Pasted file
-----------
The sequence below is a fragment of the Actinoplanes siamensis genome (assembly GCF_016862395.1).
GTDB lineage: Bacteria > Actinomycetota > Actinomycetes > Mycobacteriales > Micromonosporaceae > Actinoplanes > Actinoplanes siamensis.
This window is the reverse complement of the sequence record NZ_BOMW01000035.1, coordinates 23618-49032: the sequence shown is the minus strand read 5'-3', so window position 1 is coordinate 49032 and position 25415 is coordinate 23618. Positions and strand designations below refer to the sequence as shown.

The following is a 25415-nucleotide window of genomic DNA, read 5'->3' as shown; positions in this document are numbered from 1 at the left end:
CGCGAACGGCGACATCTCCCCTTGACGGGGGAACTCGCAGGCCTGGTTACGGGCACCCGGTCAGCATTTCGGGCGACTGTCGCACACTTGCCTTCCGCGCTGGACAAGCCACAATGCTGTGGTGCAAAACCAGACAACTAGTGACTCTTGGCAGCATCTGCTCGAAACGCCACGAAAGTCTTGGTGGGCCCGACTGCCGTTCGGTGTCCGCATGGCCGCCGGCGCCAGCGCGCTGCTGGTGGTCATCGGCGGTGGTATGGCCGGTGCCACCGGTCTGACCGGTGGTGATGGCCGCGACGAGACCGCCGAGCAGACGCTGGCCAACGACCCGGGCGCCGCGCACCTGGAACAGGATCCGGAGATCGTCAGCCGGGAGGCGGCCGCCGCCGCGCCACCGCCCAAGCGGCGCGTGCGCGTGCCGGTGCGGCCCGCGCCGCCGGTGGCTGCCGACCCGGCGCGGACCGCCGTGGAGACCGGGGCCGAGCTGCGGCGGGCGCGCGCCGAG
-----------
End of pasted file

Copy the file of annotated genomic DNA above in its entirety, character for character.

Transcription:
The sequence below is a fragment of the Actinoplanes siamensis genome (assembly GCF_016862395.1).
GTDB lineage: Bacteria > Actinomycetota > Actinomycetes > Mycobacteriales > Micromonosporaceae > Actinoplanes > Actinoplanes siamensis.
This window is the reverse complement of the sequence record NZ_BOMW01000035.1, coordinates 23618-49032: the sequence shown is the minus strand read 5'-3', so window position 1 is coordinate 49032 and position 25415 is coordinate 23618. Positions and strand designations below refer to the sequence as shown.

The following is a 25415-nucleotide window of genomic DNA, read 5'->3' as shown; positions in this document are numbered from 1 at the left end:
CGCGAACGGCGACATCTCCCCTTGACGGGGGAACTCGCAGGCCTGGTTACGGGCACCCGGTCAGCATTTCGGGCGACTGTCGCACACTTGCCTTCCGCGCTGGACAAGCCACAATGCTGTGGTGCAAAACCAGACAACTAGTGACTCTTGGCAGCATCTGCTCGAAACGCCACGAAAGTCTTGGTGGGCCCGACTGCCGTTCGGTGTCCGCATGGCCGCCGGCGCCAGCGCGCTGCTGGTGGTCATCGGCGGTGGTATGGCCGGTGCCACCGGTCTGACCGGTGGTGATGGCCGCGACGAGACCGCCGAGCAGACGCTGGCCAACGACCCGGGCGCCGCGCACCTGGAACAGGATCCGGAGATCGTCAGCCGGGAGGCGGCCGCCGCCGCGCCACCGCCCAAGCGGCGCGTGCGCGTGCCGGTGCGGCCCGCGCCGCCGGTGGCTGCCGACCCGGCGCGGACCGCCGTGGAGACCGGGGCCGAGCTGCGGCGGGCGCGCGCCGAG